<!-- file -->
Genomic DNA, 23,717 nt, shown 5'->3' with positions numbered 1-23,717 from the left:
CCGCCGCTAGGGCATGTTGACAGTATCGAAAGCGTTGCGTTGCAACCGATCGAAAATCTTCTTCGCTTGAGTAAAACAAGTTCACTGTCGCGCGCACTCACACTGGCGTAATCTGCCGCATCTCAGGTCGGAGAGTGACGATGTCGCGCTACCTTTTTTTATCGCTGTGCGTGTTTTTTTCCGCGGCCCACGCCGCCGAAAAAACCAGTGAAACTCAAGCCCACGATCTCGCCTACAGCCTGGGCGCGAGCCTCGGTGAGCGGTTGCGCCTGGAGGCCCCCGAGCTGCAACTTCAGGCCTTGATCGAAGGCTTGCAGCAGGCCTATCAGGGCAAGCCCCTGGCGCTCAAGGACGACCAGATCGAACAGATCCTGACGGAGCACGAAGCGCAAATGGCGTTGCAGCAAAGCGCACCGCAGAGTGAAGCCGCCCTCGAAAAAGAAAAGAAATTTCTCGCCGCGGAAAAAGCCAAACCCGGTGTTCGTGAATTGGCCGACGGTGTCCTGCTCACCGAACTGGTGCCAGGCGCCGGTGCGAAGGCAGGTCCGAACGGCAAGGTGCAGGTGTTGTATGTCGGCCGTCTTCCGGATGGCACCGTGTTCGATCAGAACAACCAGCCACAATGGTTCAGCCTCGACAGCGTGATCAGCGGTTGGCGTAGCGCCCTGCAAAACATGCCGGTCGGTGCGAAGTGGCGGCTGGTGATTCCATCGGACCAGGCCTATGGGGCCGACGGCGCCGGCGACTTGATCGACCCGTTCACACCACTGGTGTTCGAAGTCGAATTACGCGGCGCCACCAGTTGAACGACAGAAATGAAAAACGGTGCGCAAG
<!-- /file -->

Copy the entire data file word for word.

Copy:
Genomic DNA, 23,717 nt, shown 5'->3' with positions numbered 1-23,717 from the left:
CCGCCGCTAGGGCATGTTGACAGTATCGAAAGCGTTGCGTTGCAACCGATCGAAAATCTTCTTCGCTTGAGTAAAACAAGTTCACTGTCGCGCGCACTCACACTGGCGTAATCTGCCGCATCTCAGGTCGGAGAGTGACGATGTCGCGCTACCTTTTTTTATCGCTGTGCGTGTTTTTTTCCGCGGCCCACGCCGCCGAAAAAACCAGTGAAACTCAAGCCCACGATCTCGCCTACAGCCTGGGCGCGAGCCTCGGTGAGCGGTTGCGCCTGGAGGCCCCCGAGCTGCAACTTCAGGCCTTGATCGAAGGCTTGCAGCAGGCCTATCAGGGCAAGCCCCTGGCGCTCAAGGACGACCAGATCGAACAGATCCTGACGGAGCACGAAGCGCAAATGGCGTTGCAGCAAAGCGCACCGCAGAGTGAAGCCGCCCTCGAAAAAGAAAAGAAATTTCTCGCCGCGGAAAAAGCCAAACCCGGTGTTCGTGAATTGGCCGACGGTGTCCTGCTCACCGAACTGGTGCCAGGCGCCGGTGCGAAGGCAGGTCCGAACGGCAAGGTGCAGGTGTTGTATGTCGGCCGTCTTCCGGATGGCACCGTGTTCGATCAGAACAACCAGCCACAATGGTTCAGCCTCGACAGCGTGATCAGCGGTTGGCGTAGCGCCCTGCAAAACATGCCGGTCGGTGCGAAGTGGCGGCTGGTGATTCCATCGGACCAGGCCTATGGGGCCGACGGCGCCGGCGACTTGATCGACCCGTTCACACCACTGGTGTTCGAAGTCGAATTACGCGGCGCCACCAGTTGAACGACAGAAATGAAAAACGGTGCGCAAG